Combining powers for future gain

Mikey Garcia was among those who spoke in support of preventive measures regarding brain health. Saul Loeb/AFP/Getty Images

WASHINGTON, D.C. -- The conventional wisdom is that nothing can get done in this town, that the nation's capital is beset by gridlock, partisanship and a refusal by each side to talk to the other.

So it's an instructive indication of how polarized the boxing world has become that the more remarkable sight at the U.S. Capitol on Tuesday morning was not former Republican presidential candidate John McCain sharing the floor at a press conference with Senate Majority Leader Harry Reid, but the presence of Top Rank's Todd duBoef and Golden Boy's light-heavyweight titlist Bernard Hopkins sitting behind them.

"It's a rare occasion when Golden Boy Promotions and Top Rank Boxing are in the same room together," chuckled McCain, "so I really congratulate you for that."

Bellator MMA and Glory Kickboxing were in the room, too, as was Lorenzo Fertitta, chairman and CEO of the Ultimate Fighting Championship, flanked by Jon "Bones" Jones and Glover Teixeira, who stood and spoke together even as they prepare to do battle for that organization's light-heavyweight title on April 26. It was, in the words of one participant, a coming together of "fiercely competitive organizations," prompting duBoef to counter that, at least on this occasion, they were instead "fiercely collaborative."

It was an improbable gathering of an unlikely team of rivals, united in pursuit of an answer to a question that has dogged combat sports for decades: Why is it that while some fighters, like the 49-year-old Hopkins, remain eloquent and in command of their faculties into their relative dotage, others struggle from an early age with their movement, memory and cognition? In all too many cases, the latter group becomes ultimately unable to fight or even take care of themselves.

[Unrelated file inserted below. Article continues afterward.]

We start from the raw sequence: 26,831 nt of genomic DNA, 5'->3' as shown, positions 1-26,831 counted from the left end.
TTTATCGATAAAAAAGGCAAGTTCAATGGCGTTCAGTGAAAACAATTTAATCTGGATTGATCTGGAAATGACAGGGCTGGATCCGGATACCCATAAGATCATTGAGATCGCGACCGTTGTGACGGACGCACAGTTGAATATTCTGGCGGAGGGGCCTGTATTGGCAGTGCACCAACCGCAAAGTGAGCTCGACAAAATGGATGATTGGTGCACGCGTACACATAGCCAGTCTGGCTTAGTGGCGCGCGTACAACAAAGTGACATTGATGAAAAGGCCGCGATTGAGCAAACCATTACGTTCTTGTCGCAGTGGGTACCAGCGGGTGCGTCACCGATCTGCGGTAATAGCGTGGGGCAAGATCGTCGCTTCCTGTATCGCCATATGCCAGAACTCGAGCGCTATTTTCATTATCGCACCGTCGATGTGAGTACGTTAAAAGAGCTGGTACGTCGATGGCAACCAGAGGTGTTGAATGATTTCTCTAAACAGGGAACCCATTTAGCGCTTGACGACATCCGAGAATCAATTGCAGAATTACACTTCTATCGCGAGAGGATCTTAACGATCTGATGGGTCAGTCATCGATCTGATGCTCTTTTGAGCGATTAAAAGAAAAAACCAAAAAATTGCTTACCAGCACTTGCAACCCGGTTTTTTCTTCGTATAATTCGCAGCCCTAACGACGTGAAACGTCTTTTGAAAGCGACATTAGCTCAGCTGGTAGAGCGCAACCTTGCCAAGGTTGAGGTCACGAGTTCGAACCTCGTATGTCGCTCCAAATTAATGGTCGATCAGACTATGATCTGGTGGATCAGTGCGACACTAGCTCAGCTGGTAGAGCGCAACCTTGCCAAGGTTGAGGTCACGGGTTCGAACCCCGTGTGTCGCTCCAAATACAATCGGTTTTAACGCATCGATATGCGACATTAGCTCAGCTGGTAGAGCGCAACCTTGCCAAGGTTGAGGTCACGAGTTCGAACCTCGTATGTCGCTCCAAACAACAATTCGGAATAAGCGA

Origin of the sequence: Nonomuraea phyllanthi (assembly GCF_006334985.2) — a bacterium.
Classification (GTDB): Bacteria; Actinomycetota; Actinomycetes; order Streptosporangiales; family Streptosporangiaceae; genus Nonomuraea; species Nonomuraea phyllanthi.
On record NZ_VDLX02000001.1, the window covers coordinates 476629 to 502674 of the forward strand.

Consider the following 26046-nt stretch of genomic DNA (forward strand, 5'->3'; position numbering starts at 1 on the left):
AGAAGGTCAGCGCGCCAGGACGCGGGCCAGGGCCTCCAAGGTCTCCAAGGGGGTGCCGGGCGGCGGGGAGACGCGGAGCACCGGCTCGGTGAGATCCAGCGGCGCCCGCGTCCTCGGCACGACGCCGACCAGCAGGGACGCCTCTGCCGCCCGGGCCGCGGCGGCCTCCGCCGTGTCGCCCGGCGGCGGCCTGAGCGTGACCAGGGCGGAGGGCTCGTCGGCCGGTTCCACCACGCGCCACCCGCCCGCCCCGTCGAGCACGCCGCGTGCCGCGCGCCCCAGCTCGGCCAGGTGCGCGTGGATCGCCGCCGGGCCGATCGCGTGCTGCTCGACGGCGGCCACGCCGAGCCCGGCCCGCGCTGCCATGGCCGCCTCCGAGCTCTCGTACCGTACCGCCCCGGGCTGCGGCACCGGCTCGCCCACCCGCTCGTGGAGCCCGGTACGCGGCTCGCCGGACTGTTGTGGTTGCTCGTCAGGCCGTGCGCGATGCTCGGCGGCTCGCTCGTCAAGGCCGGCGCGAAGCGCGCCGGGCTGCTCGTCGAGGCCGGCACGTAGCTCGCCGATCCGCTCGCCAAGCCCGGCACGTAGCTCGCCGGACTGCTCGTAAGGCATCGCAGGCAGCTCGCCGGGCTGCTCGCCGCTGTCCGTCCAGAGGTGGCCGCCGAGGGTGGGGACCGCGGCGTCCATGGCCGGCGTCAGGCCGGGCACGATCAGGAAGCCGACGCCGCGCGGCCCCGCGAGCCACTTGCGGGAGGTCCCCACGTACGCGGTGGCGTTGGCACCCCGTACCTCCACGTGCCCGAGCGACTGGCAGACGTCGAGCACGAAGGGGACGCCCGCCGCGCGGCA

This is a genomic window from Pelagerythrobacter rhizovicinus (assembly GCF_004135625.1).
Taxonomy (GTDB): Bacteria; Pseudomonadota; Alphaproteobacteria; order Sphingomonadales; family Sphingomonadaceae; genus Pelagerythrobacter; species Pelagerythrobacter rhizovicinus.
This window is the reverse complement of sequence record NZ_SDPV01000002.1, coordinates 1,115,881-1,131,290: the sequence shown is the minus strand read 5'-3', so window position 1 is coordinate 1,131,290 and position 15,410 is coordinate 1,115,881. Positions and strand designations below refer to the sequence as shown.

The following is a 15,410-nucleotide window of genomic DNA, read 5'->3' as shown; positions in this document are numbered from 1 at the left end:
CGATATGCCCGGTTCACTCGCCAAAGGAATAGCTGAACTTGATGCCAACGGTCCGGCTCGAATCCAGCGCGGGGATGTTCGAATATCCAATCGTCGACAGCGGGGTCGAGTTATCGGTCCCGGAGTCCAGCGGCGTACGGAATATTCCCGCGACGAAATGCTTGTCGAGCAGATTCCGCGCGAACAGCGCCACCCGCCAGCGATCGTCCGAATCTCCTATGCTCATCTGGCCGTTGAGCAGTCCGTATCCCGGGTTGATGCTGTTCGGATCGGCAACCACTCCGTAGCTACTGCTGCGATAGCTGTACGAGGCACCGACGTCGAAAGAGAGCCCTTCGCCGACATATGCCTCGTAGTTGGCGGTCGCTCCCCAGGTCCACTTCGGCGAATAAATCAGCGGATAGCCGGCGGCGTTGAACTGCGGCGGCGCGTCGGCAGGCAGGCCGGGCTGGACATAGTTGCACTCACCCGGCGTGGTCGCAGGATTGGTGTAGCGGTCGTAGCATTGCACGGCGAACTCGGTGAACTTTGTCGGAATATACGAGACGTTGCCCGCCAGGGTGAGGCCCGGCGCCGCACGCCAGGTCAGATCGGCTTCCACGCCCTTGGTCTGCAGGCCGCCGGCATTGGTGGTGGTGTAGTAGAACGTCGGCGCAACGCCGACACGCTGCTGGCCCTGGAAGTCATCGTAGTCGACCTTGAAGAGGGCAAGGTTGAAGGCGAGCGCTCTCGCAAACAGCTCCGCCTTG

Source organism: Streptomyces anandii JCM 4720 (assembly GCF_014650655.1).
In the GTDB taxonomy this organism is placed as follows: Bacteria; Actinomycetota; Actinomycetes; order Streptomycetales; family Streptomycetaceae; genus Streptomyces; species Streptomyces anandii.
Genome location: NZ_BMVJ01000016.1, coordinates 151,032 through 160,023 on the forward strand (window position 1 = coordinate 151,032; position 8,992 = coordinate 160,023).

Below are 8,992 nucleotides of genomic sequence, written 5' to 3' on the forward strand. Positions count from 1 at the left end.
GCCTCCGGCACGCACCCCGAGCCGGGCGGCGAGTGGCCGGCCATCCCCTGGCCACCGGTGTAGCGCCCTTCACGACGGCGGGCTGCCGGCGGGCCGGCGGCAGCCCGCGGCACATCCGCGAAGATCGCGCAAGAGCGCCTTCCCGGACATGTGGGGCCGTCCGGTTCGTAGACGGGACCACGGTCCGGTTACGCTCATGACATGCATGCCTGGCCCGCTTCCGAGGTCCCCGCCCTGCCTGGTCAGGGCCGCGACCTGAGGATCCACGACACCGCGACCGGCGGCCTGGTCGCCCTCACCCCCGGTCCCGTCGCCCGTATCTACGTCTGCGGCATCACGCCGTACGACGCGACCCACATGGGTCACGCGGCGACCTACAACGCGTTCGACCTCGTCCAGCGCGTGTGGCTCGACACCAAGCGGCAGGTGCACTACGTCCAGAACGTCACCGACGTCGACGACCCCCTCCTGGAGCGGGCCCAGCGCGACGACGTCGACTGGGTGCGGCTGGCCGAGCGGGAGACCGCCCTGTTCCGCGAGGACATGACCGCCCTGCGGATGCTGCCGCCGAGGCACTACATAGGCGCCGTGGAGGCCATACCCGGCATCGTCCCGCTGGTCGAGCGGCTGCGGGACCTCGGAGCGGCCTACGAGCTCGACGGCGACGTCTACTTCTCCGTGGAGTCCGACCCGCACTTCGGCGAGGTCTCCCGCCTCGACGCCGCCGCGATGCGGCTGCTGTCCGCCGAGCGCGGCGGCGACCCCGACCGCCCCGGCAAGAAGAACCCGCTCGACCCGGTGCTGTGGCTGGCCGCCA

The phenomenon was first clinically identified in 1928 by forensic pathologist Harrison Martland, who dubbed it "punch-drunk syndrome." Today, we know it to be a variant of chronic traumatic encephalopathy (CTE), the same degenerative brain disorder that in recent years has made headlines for its impact on NFL players.

As in the NFL, the disease gains particular attention in boxing when it afflicts the famous. McCain, for example, offered without controversy that "at least part" of Muhammad Ali's present condition "is caused by sustained blows to the head that this great, great, wonderful athlete sustained." Reid, a former pugilist and boxing judge, recalled officiating one of the later fights in the career of Sugar Ray Robinson -- he and his colleagues scored the contest for Robinson's opponent -- and noted, "As we all know, the 150-200 fights he had really took their toll. We all know he ended up really sick."